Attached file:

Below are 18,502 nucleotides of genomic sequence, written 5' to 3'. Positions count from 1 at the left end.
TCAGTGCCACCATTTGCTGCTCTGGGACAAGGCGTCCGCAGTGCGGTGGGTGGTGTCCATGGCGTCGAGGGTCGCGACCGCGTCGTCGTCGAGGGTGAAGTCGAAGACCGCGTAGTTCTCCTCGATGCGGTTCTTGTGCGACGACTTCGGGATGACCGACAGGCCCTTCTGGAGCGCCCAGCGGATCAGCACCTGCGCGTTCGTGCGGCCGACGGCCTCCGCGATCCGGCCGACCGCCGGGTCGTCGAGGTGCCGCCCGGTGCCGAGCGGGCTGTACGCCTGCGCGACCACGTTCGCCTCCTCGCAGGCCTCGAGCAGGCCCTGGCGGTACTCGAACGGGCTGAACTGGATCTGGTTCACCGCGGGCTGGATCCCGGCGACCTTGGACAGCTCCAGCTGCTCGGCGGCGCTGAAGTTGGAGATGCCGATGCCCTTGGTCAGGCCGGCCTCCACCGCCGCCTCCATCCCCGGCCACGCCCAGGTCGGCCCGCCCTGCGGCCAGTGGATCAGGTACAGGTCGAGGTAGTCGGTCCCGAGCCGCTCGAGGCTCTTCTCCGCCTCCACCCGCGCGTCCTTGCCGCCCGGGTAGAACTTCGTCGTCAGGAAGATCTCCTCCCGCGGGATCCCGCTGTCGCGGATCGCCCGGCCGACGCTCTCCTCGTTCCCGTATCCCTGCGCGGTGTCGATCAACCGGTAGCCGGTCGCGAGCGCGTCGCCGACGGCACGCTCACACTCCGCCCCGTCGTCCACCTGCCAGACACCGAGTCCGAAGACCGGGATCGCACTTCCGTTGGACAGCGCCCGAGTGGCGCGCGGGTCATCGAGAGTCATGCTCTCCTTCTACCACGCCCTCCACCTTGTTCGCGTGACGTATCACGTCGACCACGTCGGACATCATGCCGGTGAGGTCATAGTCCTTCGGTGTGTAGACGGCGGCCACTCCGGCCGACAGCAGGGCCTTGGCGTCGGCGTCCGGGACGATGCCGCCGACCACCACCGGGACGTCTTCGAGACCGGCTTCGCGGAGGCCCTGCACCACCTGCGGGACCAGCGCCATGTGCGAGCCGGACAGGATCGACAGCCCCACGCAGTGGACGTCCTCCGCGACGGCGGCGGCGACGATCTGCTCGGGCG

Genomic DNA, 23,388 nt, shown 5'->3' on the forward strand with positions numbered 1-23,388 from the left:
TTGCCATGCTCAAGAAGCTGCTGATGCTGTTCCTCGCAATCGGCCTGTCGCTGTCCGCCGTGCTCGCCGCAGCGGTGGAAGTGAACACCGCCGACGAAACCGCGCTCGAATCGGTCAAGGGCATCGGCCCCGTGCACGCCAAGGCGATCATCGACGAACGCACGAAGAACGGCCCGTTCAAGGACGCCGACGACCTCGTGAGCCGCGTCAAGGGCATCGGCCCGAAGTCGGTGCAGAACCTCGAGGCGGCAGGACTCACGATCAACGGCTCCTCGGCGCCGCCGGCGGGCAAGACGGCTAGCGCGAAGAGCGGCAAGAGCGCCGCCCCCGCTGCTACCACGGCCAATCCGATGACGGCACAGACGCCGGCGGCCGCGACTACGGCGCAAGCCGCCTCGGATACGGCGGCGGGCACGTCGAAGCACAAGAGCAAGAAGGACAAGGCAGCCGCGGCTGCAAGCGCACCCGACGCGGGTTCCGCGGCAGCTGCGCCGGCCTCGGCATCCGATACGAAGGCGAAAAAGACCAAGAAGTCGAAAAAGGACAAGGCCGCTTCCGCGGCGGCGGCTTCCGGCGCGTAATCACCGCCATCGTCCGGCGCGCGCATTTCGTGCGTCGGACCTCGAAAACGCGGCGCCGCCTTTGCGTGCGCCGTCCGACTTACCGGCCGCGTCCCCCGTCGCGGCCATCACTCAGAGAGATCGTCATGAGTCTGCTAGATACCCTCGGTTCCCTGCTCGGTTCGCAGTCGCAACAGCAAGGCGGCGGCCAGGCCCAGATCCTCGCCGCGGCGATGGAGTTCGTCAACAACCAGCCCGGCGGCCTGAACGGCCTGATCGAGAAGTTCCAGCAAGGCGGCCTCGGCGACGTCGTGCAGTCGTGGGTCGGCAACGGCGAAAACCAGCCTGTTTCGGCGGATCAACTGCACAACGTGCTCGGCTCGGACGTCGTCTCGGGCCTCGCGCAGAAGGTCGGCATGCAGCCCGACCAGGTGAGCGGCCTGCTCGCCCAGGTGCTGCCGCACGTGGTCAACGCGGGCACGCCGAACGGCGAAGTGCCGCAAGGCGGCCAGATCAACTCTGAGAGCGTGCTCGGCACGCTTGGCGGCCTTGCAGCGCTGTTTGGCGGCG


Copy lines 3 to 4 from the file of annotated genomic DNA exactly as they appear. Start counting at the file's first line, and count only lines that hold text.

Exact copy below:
Genomic DNA, 23,388 nt, shown 5'->3' on the forward strand with positions numbered 1-23,388 from the left:
TTGCCATGCTCAAGAAGCTGCTGATGCTGTTCCTCGCAATCGGCCTGTCGCTGTCCGCCGTGCTCGCCGCAGCGGTGGAAGTGAACACCGCCGACGAAACCGCGCTCGAATCGGTCAAGGGCATCGGCCCCGTGCACGCCAAGGCGATCATCGACGAACGCACGAAGAACGGCCCGTTCAAGGACGCCGACGACCTCGTGAGCCGCGTCAAGGGCATCGGCCCGAAGTCGGTGCAGAACCTCGAGGCGGCAGGACTCACGATCAACGGCTCCTCGGCGCCGCCGGCGGGCAAGACGGCTAGCGCGAAGAGCGGCAAGAGCGCCGCCCCCGCTGCTACCACGGCCAATCCGATGACGGCACAGACGCCGGCGGCCGCGACTACGGCGCAAGCCGCCTCGGATACGGCGGCGGGCACGTCGAAGCACAAGAGCAAGAAGGACAAGGCAGCCGCGGCTGCAAGCGCACCCGACGCGGGTTCCGCGGCAGCTGCGCCGGCCTCGGCATCCGATACGAAGGCGAAAAAGACCAAGAAGTCGAAAAAGGACAAGGCCGCTTCCGCGGCGGCGGCTTCCGGCGCGTAATCACCGCCATCGTCCGGCGCGCGCATTTCGTGCGTCGGACCTCGAAAACGCGGCGCCGCCTTTGCGTGCGCCGTCCGACTTACCGGCCGCGTCCCCCGTCGCGGCCATCACTCAGAGAGATCGTCATGAGTCTGCTAGATACCCTCGGTTCCCTGCTCGGTTCGCAGTCGCAACAGCAAGGCGGCGGCCAGGCCCAGATCCTCGCCGCGGCGATGGAGTTCGTCAACAACCAGCCCGGCGGCCTGAACGGCCTGATCGAGAAGTTCCAGCAAGGCGGCCTCGGCGACGTCGTGCAGTCGTGGGTCGGCAACGGCGAAAACCAGCCTGTTTCGGCGGATCAACTGCACAACGTGCTCGGCTCGGACGTCGTCTCGGGCCTCGCGCAGAAGGTCGGCATGCAGCCCGACCAGGTGAGCGGCCTGCTCGCCCAGGTGCTGCCGCACGTGGTCAACGCGGGCACGCCGAACGGCGAAGTGCCGCAAGGCGGCCAGATCAACTCTGAGAGCGTGCTCGGCACGCTTGGCGGCCTTGCAGCGCTGTTTGGCGGCG